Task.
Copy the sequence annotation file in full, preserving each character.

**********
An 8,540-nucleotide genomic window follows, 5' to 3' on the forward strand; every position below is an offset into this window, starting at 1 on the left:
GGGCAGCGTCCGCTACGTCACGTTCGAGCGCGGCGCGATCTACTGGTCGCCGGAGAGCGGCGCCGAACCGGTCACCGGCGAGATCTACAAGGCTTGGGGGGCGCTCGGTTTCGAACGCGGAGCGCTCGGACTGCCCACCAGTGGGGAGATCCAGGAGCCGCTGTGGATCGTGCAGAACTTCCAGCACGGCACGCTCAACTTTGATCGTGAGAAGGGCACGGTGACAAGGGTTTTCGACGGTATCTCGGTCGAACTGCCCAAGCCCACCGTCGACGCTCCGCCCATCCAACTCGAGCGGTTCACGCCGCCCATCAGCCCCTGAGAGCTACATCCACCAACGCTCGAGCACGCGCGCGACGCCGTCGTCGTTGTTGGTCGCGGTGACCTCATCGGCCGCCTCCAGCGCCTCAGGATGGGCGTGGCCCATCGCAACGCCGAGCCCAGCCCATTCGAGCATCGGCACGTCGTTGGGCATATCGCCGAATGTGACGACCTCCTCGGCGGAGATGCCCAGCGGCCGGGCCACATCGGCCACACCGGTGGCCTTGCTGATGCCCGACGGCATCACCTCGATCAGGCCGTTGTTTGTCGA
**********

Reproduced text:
An 8,540-nucleotide genomic window follows, 5' to 3' on the forward strand; every position below is an offset into this window, starting at 1 on the left:
GGGCAGCGTCCGCTACGTCACGTTCGAGCGCGGCGCGATCTACTGGTCGCCGGAGAGCGGCGCCGAACCGGTCACCGGCGAGATCTACAAGGCTTGGGGGGCGCTCGGTTTCGAACGCGGAGCGCTCGGACTGCCCACCAGTGGGGAGATCCAGGAGCCGCTGTGGATCGTGCAGAACTTCCAGCACGGCACGCTCAACTTTGATCGTGAGAAGGGCACGGTGACAAGGGTTTTCGACGGTATCTCGGTCGAACTGCCCAAGCCCACCGTCGACGCTCCGCCCATCCAACTCGAGCGGTTCACGCCGCCCATCAGCCCCTGAGAGCTACATCCACCAACGCTCGAGCACGCGCGCGACGCCGTCGTCGTTGTTGGTCGCGGTGACCTCATCGGCCGCCTCCAGCGCCTCAGGATGGGCGTGGCCCATCGCAACGCCGAGCCCAGCCCATTCGAGCATCGGCACGTCGTTGGGCATATCGCCGAATGTGACGACCTCCTCGGCGGAGATGCCCAGCGGCCGGGCCACATCGGCCACACCGGTGGCCTTGCTGATGCCCGACGGCATCACCTCGATCAGGCCGTTGTTTGTCGA